There I am, spindly little legs sticking out of massively oversized shorts, foot perched precariously on a ball that seems to be about the same size as my torso.
It’s a picture of me in my soccer gear when I was eight years old, taken by my overenthusiastic father, hyper-proud of the fact that his son had taken up the sport that he’d enjoyed as a wee laddie growing up in a tiny mining village in England.
I remember well that at the time in the Toronto area, soccer programs for kids felt few and far between. Soccer teams were almost universally coached by men with accents straight from either Scotland or the extreme north of England. That same year, some guy from Brazil – Pelé, they called him – started playing for the New York Cosmos and helped make soccer kind of a big deal in North America.
At eight years old, like most Canadian boys my age, I had visions of one day playing on a line with Darryl Sittler and Lanny McDonald; soccer wasn’t even on my radar. Conversely, my Dad’s only knowledge of hockey came from Saturday night Leaf games on the CBC; and besides, the expense of hockey equipment made it a non-starter.
But my Dad was fascinated by soccer. I remember him filling out his weekly “pools”, a bracket of that week’s major soccer action from the UK, which he’d dutifully mail off to England with his bets once a week, waiting to see if his prognostications would one day lead to a big check showing up in the mail. It never did. But in the course of watching him fill out his brackets, the love of the game became contagious, and getting me interested became easy. When I turned out to be a pretty decent footballer, it made my Dad look like some kind of genius.
Fast forward to 2013, where now it’s easier to sign your kid up for soccer than it is for hockey. But what if you want your kid to pick up, say, cricket?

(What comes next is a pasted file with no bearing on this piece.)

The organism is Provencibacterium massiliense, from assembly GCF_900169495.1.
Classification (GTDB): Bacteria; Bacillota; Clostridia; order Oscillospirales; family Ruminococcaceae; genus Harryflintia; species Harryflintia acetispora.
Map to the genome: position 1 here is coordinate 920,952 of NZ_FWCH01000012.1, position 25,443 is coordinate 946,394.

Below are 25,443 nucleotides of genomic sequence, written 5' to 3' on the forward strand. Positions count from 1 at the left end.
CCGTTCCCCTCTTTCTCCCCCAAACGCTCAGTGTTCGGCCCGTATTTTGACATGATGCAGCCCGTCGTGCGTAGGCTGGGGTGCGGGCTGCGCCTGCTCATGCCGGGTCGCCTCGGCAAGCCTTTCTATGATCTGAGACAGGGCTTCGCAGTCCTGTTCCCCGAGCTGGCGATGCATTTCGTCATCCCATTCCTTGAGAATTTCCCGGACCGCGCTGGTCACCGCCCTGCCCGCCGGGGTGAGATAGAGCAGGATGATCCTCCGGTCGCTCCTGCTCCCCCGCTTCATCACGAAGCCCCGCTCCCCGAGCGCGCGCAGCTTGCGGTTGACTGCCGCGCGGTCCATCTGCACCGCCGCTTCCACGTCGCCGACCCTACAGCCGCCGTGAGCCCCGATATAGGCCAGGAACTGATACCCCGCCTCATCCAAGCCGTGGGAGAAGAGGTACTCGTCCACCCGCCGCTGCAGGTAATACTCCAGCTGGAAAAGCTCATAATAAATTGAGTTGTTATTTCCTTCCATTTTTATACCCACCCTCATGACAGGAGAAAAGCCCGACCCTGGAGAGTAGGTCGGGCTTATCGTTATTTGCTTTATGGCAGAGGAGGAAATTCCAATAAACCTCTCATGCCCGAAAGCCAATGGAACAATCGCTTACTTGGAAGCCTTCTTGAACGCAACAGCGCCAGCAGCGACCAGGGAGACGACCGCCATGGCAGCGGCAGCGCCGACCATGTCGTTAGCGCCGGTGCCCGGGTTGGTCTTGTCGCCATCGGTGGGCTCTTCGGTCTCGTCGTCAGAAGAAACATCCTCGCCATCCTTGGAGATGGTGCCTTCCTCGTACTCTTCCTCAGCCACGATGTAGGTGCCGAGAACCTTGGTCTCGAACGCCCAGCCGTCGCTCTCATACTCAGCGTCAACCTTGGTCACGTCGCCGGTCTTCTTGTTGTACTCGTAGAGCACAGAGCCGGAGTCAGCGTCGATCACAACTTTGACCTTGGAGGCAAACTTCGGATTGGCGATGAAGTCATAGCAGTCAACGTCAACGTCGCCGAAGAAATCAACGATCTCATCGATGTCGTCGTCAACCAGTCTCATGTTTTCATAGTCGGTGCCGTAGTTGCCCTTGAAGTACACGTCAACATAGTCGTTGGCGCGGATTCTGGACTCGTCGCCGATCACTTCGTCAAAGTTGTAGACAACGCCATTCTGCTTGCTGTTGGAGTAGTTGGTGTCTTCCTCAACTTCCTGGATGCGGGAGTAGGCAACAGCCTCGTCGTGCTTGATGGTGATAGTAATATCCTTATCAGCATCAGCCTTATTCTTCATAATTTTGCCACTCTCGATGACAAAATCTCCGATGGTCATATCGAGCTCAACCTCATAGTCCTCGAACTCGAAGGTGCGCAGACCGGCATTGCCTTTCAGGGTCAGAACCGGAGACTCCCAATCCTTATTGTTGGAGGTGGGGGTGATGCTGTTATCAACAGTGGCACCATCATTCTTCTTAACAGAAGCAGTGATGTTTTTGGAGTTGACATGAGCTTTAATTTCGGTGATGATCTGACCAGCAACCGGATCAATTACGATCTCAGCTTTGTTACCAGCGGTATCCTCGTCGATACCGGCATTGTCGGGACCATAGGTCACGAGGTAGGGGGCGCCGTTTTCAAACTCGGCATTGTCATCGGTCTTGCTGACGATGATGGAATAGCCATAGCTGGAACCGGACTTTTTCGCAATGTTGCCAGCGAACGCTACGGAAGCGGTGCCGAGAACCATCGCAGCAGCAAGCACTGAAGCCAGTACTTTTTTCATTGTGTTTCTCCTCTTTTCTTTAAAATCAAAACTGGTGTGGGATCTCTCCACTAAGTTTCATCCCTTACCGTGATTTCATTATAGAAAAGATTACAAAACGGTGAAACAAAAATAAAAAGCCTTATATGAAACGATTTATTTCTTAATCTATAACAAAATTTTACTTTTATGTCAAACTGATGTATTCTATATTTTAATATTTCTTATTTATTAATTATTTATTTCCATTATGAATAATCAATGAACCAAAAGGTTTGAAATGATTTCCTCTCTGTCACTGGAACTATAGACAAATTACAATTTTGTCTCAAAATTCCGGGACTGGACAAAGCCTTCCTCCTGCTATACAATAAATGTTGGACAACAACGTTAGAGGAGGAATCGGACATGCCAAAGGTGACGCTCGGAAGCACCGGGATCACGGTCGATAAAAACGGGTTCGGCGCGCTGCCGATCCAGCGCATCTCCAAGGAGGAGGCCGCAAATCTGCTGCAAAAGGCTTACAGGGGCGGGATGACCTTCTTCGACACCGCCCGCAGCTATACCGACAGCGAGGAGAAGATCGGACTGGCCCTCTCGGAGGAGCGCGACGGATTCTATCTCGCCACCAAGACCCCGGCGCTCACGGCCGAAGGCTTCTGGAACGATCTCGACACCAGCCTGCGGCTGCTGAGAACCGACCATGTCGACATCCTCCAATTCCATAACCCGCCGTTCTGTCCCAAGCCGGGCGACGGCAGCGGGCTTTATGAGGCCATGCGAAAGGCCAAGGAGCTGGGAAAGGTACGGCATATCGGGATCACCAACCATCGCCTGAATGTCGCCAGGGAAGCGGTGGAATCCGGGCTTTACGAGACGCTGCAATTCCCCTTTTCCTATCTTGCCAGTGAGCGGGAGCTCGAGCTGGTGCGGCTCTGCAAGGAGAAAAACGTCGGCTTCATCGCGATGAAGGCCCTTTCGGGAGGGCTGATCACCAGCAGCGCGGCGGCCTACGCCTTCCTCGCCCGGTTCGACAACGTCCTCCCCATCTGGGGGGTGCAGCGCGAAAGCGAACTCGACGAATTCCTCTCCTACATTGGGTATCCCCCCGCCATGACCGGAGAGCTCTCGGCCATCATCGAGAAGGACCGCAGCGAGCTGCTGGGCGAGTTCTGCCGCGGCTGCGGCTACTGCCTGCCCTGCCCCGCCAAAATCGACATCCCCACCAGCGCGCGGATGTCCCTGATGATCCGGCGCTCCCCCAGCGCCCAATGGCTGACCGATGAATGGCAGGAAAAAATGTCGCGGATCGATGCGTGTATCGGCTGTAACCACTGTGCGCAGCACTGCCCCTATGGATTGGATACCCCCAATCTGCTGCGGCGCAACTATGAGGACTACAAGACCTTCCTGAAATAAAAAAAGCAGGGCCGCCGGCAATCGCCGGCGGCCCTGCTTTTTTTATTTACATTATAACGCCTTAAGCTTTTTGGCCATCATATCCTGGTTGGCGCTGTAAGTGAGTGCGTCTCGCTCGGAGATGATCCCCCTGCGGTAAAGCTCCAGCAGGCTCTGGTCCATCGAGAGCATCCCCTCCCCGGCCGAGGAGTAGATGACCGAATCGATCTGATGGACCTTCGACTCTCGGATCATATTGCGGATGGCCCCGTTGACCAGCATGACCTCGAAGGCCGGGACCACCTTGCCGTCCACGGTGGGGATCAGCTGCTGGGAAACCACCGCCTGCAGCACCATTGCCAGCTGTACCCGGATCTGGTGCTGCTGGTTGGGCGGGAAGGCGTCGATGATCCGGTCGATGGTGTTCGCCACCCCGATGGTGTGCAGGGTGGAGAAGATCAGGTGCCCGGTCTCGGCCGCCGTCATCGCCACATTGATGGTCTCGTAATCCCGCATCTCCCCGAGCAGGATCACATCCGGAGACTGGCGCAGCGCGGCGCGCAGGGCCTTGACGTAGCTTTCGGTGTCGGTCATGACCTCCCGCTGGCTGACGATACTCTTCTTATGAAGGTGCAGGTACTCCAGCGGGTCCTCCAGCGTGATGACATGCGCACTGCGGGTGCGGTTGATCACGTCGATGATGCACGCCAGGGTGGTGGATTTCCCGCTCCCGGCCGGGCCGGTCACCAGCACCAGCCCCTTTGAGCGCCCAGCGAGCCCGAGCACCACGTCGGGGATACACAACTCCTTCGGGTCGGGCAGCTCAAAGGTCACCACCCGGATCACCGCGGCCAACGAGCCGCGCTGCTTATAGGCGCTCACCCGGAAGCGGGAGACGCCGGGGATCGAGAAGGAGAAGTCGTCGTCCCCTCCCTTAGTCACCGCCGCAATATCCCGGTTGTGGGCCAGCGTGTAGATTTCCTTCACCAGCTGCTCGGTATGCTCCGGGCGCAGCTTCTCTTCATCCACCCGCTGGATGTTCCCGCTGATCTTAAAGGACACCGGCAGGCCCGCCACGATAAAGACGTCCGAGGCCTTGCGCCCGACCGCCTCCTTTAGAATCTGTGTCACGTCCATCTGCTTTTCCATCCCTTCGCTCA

Some quick and easy tips for you if you want to follow in my Dad’s footsteps and get your kid excited about a sport they might never have heard of:
Recognize Why Some Kids Choose Sports
In school, I was a scrawny little guy, not terribly popular, and socially awkward. My dream of being on the same team as Mike Palmateer had less to do with my love of hockey than it did my belief that getting drafted by the Maple Leafs would make people like me. When I saw the way people loved Pelé, soccer suddenly became more palatable. I’m sure that until recently, David Beckham had similar influence over kids. So if you’re going to expose them to a less-mainstream sport, make sure they see the superstars in action.
Exposure. Exposure. Exposure.
In this space, I’ve talked before about my friend Bob Joyce, who does radio play-by-play for the University of Connecticut Huskies basketball team, and also does radio work for football, hockey and baseball games. In the course of having his son tag along when Dad went to work, it’s no surprise that Bob’s son would excel as a multi-sport athlete in school, simply by virtue of constant exposure to a variety of sports.
Google Is Your Friend
It may not seem like it, but somebody, somewhere in your neighborhood, is probably playing that obscure sport you wish your kid would get into. Maybe it’s a bit of a drive, or maybe it’s a place you can “accidentally” pass by when you take Rover out for a walk. If your local Parks & Recreation Department doesn’t have information on a program, the right search terms in Google and various community websites will help you find what you’re looking for.
If there’s absolutely no one in your area who’s already doing it, talk to those same Parks & Rec people about what it would take to start an organization for your sport in your area. If you’re passionate about the game, you’ve already got a good chunk of what it takes to be a coach. Maybe there are other parents, just like you, who think a polo team for 11 year-olds is a terrific idea. You might be surprised how quickly your kids pick up on your passions.